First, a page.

This new musical about a dysfunctional family is an odd and unsuccessful combination of the unrealistic and the arch.
There is nothing wrong with the fact that co-creators Stephen Svoboda and N. David Williams have chosen to tell a dysfunctional family story, but the end result is an odd combination of the unrealistic and the arch. Either failing on its own would scuttle this production, but the two together form an unholy alliance that makes enjoyment - even appreciation -- of this piece extremely unlikely for anyone not personally connected to the show.
The musical takes place on the day of (and the evening after) Mama's funeral. Her assembled adult children open the show describing (in song) their years growing up in Westchester. Each of them claims that their childhoods, adolescence, and young adulthoods were all happy. They lie. Or, rather, they cope. Daphne (Ariana Shore) has become a control freak, intent upon being the mother that her own mother was not. Sammy (Lauren Connolly) has become a well-known lesbian artist who rebels by being outrageous. David (Jonathan White) is the responsible gay son who makes a point of thinking rather than feeling, while his older brother Taylor (Chris Teutsch) is a successful professional golfer who gave up on his mother and tried desperately to please his father, instead.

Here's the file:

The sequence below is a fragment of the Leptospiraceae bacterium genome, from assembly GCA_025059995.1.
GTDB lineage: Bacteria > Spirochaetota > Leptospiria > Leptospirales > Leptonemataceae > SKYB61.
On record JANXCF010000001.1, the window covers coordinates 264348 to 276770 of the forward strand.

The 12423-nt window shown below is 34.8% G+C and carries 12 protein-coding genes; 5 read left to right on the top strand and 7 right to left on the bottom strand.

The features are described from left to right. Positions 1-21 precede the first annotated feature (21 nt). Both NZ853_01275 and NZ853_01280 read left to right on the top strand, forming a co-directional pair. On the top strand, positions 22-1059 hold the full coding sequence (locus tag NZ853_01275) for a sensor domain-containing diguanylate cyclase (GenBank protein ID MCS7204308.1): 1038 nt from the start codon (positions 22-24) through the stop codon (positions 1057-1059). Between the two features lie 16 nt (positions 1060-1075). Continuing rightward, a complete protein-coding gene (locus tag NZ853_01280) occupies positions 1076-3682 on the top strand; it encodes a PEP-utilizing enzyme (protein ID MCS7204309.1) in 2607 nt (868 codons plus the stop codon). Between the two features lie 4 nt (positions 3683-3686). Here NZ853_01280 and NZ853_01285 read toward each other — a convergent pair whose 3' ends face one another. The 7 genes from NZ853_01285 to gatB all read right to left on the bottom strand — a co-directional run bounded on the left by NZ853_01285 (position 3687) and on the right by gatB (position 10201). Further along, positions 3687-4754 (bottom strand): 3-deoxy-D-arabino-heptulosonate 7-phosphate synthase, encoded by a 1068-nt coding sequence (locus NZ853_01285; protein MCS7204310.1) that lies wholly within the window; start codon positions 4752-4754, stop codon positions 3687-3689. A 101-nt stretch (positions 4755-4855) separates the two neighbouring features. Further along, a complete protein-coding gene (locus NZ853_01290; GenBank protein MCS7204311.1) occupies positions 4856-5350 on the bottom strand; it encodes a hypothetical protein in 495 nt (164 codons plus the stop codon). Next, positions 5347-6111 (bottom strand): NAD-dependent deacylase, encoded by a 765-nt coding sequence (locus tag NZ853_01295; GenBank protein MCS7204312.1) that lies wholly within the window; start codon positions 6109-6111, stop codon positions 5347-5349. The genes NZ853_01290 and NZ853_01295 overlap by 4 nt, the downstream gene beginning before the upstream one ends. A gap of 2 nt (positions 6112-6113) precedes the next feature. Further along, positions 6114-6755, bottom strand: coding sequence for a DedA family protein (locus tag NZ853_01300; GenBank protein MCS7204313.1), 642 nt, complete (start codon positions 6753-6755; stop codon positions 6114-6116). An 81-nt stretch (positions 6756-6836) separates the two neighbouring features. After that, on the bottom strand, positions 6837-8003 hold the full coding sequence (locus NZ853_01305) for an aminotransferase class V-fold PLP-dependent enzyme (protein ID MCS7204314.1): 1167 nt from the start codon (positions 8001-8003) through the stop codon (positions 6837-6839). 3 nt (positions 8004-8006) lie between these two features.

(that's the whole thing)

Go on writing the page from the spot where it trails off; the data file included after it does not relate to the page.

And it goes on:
Into this mix comes Jamie (Danny Marr), Taylor's gay caddie. His presence shakes things up, especially for David, who was the mother's primary caregiver. David's journey in the play is the central one, and it is he who is changed most by the events that take place on this day of reckoning.
There is note in the program from Svoboda, who also directs the show, that while many of the events in the musical actually happened, his mother did not kill herself and she did, in fact, emerge from darkness into health and happiness. But whether the events happened or not does not make any of them real on stage.
Svoboda might also tell us that his mother, while in an institution, created puppets through which she and her children communicated. Nonetheless, the writing and staging of these four kids using their mother's puppets to tell their stories isn't just a poor man's Avenue Q, it's unconvincing, not to mention bordering on silly. That's not to say that Michiko K. Skinner's puppetry designs are not endearing, only that they are not employed with enough sagacity and charm.
Ultimately, this show has no more depth than a psychobabble slogan: "She did the best she could." Does that also mean this musical was the best that Svoboda and Williams could do? We hope not.